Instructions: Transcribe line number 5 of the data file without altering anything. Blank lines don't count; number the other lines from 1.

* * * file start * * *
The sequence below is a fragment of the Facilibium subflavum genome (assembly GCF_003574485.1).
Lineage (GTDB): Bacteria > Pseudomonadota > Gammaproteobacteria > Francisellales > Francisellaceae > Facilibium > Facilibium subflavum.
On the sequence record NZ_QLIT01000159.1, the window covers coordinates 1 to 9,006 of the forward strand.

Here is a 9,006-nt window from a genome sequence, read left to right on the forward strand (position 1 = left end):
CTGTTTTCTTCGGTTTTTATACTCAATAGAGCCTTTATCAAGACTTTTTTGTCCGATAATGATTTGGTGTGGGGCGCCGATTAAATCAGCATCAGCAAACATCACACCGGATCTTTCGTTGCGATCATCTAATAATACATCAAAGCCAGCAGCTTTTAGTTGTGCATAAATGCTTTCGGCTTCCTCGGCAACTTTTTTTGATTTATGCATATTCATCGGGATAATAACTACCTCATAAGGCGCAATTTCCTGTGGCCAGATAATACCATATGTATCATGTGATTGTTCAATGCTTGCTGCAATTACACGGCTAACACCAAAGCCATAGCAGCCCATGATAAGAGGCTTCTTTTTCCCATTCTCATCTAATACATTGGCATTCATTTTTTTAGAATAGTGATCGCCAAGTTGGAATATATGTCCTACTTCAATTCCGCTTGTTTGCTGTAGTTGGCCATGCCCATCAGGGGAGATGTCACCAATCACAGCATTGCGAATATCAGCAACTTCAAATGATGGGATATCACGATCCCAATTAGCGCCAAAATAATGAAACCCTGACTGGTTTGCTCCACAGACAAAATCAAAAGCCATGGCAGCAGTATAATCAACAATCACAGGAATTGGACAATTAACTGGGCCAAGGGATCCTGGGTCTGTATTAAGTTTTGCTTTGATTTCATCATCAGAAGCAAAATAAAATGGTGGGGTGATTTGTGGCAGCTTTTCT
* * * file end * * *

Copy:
CTGTTTTCTTCGGTTTTTATACTCAATAGAGCCTTTATCAAGACTTTTTTGTCCGATAATGATTTGGTGTGGGGCGCCGATTAAATCAGCATCAGCAAACATCACACCGGATCTTTCGTTGCGATCATCTAATAATACATCAAAGCCAGCAGCTTTTAGTTGTGCATAAATGCTTTCGGCTTCCTCGGCAACTTTTTTTGATTTATGCATATTCATCGGGATAATAACTACCTCATAAGGCGCAATTTCCTGTGGCCAGATAATACCATATGTATCATGTGATTGTTCAATGCTTGCTGCAATTACACGGCTAACACCAAAGCCATAGCAGCCCATGATAAGAGGCTTCTTTTTCCCATTCTCATCTAATACATTGGCATTCATTTTTTTAGAATAGTGATCGCCAAGTTGGAATATATGTCCTACTTCAATTCCGCTTGTTTGCTGTAGTTGGCCATGCCCATCAGGGGAGATGTCACCAATCACAGCATTGCGAATATCAGCAACTTCAAATGATGGGATATCACGATCCCAATTAGCGCCAAAATAATGAAACCCTGACTGGTTTGCTCCACAGACAAAATCAAAAGCCATGGCAGCAGTATAATCAACAATCACAGGAATTGGACAATTAACTGGGCCAAGGGATCCTGGGTCTGTATTAAGTTTTGCTTTGATTTCATCATCAGAAGCAAAATAAAATGGTGGGGTGATTTGTGGCAGCTTTTCT